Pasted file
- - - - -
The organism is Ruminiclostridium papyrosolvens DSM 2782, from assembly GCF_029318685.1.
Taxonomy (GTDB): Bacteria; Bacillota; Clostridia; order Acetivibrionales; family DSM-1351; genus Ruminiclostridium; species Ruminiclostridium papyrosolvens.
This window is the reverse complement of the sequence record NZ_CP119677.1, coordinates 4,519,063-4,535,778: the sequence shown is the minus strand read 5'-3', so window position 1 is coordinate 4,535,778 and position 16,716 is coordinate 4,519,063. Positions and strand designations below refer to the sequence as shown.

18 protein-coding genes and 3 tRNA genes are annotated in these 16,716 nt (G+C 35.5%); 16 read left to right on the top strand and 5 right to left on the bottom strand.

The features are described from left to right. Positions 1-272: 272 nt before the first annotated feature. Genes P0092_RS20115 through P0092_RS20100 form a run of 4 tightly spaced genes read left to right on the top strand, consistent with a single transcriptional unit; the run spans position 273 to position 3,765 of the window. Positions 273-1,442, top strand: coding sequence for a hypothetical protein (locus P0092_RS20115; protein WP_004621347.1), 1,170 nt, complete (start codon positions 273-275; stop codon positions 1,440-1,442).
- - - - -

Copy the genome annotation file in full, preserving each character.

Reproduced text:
The organism is Ruminiclostridium papyrosolvens DSM 2782, from assembly GCF_029318685.1.
Taxonomy (GTDB): Bacteria; Bacillota; Clostridia; order Acetivibrionales; family DSM-1351; genus Ruminiclostridium; species Ruminiclostridium papyrosolvens.
This window is the reverse complement of the sequence record NZ_CP119677.1, coordinates 4,519,063-4,535,778: the sequence shown is the minus strand read 5'-3', so window position 1 is coordinate 4,535,778 and position 16,716 is coordinate 4,519,063. Positions and strand designations below refer to the sequence as shown.

18 protein-coding genes and 3 tRNA genes are annotated in these 16,716 nt (G+C 35.5%); 16 read left to right on the top strand and 5 right to left on the bottom strand.

The features are described from left to right. Positions 1-272: 272 nt before the first annotated feature. Genes P0092_RS20115 through P0092_RS20100 form a run of 4 tightly spaced genes read left to right on the top strand, consistent with a single transcriptional unit; the run spans position 273 to position 3,765 of the window. Positions 273-1,442, top strand: coding sequence for a hypothetical protein (locus P0092_RS20115; protein WP_004621347.1), 1,170 nt, complete (start codon positions 273-275; stop codon positions 1,440-1,442).